Second, we need to give them our best anti-tank guided missile, the FGM-148 Javelin. This is a "fire and forget" weapon: once the operator lines up the target in his sights and locks on, he can fire the missile and get away, while the missile will fly autonomously to the target. With a range of about two kilometers, the Javelin also uses a "top attack" profile, diving down onto the roof of the tank where the armor is thinnest. In action in Operation Iraqi Freedom, javelins were devastating against Russian-designed tanks. Knocking out a few tanks or other armored vehicles on a narrow mountain road creates a barrier to movement behind which all traffic piles up, immobile and vulnerable to attack.
Most of that traffic will consist of trucks and other "soft" vehicles. It's a waste to go after them with expensive missiles, but cheap mortars work pretty well. Even better would be long-range, highly accurate heavy sniper rifles, such as the 12.7mm (.50-caliber) Barrett, much favored by U.S. special forces. Georgian special forces are reputed to be well trained and highly motivated. They would probably be even more motivated fighting Russians on their own soil than they were fighting al Qaeda back in Iraq.
Pretty soon, Russian forces will be taking serious casualties. They will have to inject more troops to protect their lines of communication. They will have to get out of their troop carriers and climb up into the mountains, where they will take more casualties from an agile and elusive enemy. They can't even resort to the time honoured tactic of butchering the local population of Ossetia and Abkhazia, since these are now "Russian citizens," having been granted passports by the Russian government (thereby doing Hitler one better: there actually were Germans in the Sudetenland, but Putin had to invent his downtrodden "Russian" minority in Georgia).
As Russian forces start to bleed, it will be impossible, even in the controlled media of Putin's Russia, to hide the casualties from the Russian people. They will probably respond to this as they did to the bloodletting in both Afghanistan and Chechnya. Worse, for the Russian government, a prolonged and bloody war will require a massive increase in the Russian military budget, which has been run on a shoestring for most of the Putin era. That would mean making painful choices between the military and other priorities, precisely at the same time that oil prices have begun to come down, cutting into Russian revenues. In addition, the Russian military will begin to worry about the derailing of its abortive transformation plan: as the U.S. military recently discovered, you can fight a war, or you can transform yourself, but it's almost impossible to do both at once. Warfighting will eat into the already thin training, procurement, and research & development budgets, and soon the Russian staff will be howling, too.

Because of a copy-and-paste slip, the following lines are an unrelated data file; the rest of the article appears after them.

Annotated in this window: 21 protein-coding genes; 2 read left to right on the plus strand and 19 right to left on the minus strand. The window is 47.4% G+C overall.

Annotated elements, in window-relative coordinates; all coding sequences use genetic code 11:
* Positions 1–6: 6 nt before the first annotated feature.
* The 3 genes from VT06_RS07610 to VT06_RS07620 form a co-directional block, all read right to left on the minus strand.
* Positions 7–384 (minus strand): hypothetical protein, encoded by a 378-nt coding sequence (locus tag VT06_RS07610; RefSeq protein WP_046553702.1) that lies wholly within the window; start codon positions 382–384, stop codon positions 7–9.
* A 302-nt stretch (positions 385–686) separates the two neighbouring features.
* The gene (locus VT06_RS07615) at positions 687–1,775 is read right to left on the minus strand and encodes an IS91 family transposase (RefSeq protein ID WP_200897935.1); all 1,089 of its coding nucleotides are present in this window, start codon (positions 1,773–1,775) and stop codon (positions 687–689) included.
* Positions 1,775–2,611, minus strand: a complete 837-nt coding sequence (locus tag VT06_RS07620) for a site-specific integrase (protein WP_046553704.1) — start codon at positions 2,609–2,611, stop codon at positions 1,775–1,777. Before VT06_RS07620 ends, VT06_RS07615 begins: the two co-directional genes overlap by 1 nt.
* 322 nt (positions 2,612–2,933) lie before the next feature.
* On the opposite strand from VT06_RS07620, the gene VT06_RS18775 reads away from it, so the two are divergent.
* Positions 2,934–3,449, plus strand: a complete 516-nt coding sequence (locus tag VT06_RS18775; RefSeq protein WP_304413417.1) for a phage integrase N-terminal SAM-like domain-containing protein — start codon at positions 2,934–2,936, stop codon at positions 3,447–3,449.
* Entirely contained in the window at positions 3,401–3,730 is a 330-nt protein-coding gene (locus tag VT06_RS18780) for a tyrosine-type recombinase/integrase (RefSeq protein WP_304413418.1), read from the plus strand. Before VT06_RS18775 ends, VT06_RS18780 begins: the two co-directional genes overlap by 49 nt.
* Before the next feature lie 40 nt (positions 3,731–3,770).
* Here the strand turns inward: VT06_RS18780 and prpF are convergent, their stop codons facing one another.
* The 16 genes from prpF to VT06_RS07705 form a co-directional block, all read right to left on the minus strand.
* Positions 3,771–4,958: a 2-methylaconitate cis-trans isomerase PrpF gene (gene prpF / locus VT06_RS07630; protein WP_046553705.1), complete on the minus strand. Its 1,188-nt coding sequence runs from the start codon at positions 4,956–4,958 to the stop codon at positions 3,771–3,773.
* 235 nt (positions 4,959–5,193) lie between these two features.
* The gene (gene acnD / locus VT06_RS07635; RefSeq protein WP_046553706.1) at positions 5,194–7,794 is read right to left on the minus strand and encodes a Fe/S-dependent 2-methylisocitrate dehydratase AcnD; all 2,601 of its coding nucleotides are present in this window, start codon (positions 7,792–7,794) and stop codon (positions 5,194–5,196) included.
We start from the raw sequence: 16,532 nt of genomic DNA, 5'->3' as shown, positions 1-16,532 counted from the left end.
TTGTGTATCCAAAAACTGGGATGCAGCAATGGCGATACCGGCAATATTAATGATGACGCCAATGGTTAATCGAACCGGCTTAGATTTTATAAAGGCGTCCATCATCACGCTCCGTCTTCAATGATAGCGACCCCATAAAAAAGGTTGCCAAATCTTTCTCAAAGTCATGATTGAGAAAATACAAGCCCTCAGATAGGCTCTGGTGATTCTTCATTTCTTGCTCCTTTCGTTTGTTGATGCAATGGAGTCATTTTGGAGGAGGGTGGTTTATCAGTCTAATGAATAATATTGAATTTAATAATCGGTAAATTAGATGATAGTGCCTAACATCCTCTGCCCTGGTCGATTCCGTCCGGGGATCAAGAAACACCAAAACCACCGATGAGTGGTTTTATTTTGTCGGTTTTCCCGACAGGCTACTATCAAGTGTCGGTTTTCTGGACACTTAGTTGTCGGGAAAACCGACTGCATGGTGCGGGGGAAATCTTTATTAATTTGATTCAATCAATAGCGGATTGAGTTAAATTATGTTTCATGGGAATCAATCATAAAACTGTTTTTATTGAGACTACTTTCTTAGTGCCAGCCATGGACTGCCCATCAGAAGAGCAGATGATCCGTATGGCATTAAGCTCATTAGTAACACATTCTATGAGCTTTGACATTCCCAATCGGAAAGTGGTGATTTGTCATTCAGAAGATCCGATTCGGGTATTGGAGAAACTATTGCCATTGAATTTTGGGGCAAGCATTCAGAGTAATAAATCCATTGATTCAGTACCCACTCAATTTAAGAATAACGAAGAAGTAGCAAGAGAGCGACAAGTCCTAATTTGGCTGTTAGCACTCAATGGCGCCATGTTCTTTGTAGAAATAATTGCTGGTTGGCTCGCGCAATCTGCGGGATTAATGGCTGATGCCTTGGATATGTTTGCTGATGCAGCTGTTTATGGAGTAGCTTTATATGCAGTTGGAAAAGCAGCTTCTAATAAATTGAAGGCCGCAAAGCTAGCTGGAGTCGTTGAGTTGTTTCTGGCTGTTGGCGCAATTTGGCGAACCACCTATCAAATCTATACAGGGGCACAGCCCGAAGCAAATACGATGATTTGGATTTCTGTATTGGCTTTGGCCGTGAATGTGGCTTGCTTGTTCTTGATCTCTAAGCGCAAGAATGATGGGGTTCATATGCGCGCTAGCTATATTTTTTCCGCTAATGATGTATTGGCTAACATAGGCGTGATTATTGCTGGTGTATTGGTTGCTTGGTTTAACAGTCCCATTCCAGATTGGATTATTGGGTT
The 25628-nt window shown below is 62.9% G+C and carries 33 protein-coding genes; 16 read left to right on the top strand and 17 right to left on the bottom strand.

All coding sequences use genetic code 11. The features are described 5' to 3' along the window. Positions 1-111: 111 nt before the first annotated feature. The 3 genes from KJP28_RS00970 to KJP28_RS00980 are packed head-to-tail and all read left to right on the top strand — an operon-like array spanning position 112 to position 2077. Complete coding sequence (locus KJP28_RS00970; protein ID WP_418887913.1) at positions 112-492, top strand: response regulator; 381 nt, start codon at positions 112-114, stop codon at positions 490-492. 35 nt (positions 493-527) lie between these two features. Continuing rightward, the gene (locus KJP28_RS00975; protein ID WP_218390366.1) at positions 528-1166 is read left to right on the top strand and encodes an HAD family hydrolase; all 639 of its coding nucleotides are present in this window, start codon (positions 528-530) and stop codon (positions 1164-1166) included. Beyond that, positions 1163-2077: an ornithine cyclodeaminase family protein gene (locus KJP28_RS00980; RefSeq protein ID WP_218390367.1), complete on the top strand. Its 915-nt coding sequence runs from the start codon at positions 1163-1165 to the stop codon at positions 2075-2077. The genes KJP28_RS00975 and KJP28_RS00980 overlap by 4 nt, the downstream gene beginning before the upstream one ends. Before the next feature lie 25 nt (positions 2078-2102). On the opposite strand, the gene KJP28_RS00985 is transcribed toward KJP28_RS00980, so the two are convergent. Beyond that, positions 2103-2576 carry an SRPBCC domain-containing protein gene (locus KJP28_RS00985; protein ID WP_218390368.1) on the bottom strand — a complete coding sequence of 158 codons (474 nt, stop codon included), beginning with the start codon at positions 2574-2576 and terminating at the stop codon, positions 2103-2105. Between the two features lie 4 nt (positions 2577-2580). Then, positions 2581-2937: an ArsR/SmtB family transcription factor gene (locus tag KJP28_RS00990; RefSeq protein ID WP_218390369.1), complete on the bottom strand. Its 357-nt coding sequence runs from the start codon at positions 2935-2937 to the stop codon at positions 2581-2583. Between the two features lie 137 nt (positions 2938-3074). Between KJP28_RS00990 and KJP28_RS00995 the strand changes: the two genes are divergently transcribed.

Source: “The Pain Game”

Yeah, good business and of course this will escalate and the EU will not come into fight.
And then Sarah will think: “that damned Europeans, let’s join Russia, fight Europe and free Alaska!”
Keep dreaming…